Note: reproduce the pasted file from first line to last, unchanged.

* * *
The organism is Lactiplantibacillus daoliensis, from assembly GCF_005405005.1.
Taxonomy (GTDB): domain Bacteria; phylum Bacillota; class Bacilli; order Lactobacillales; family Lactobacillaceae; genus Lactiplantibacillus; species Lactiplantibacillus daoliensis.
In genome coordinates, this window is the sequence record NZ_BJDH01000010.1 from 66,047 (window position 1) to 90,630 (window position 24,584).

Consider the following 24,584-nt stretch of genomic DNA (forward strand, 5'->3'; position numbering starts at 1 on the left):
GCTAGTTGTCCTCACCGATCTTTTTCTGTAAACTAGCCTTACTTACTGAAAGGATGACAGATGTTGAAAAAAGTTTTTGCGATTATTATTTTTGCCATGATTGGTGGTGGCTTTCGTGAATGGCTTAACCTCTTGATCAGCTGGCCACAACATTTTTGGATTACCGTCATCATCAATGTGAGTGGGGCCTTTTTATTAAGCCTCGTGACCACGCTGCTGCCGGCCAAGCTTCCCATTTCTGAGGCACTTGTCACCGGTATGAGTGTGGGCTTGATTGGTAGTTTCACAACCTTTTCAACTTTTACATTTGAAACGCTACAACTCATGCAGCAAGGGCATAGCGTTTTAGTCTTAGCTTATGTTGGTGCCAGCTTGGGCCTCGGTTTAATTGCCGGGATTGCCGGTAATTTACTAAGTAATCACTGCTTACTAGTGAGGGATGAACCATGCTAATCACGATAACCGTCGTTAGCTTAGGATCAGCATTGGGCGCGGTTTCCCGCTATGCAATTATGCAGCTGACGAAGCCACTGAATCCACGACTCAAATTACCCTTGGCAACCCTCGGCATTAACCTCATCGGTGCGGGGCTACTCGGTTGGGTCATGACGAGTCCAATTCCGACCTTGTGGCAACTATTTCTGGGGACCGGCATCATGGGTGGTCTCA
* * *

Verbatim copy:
The organism is Lactiplantibacillus daoliensis, from assembly GCF_005405005.1.
Taxonomy (GTDB): domain Bacteria; phylum Bacillota; class Bacilli; order Lactobacillales; family Lactobacillaceae; genus Lactiplantibacillus; species Lactiplantibacillus daoliensis.
In genome coordinates, this window is the sequence record NZ_BJDH01000010.1 from 66,047 (window position 1) to 90,630 (window position 24,584).

Consider the following 24,584-nt stretch of genomic DNA (forward strand, 5'->3'; position numbering starts at 1 on the left):
GCTAGTTGTCCTCACCGATCTTTTTCTGTAAACTAGCCTTACTTACTGAAAGGATGACAGATGTTGAAAAAAGTTTTTGCGATTATTATTTTTGCCATGATTGGTGGTGGCTTTCGTGAATGGCTTAACCTCTTGATCAGCTGGCCACAACATTTTTGGATTACCGTCATCATCAATGTGAGTGGGGCCTTTTTATTAAGCCTCGTGACCACGCTGCTGCCGGCCAAGCTTCCCATTTCTGAGGCACTTGTCACCGGTATGAGTGTGGGCTTGATTGGTAGTTTCACAACCTTTTCAACTTTTACATTTGAAACGCTACAACTCATGCAGCAAGGGCATAGCGTTTTAGTCTTAGCTTATGTTGGTGCCAGCTTGGGCCTCGGTTTAATTGCCGGGATTGCCGGTAATTTACTAAGTAATCACTGCTTACTAGTGAGGGATGAACCATGCTAATCACGATAACCGTCGTTAGCTTAGGATCAGCATTGGGCGCGGTTTCCCGCTATGCAATTATGCAGCTGACGAAGCCACTGAATCCACGACTCAAATTACCCTTGGCAACCCTCGGCATTAACCTCATCGGTGCGGGGCTACTCGGTTGGGTCATGACGAGTCCAATTCCGACCTTGTGGCAACTATTTCTGGGGACCGGCATCATGGGTGGTCTCA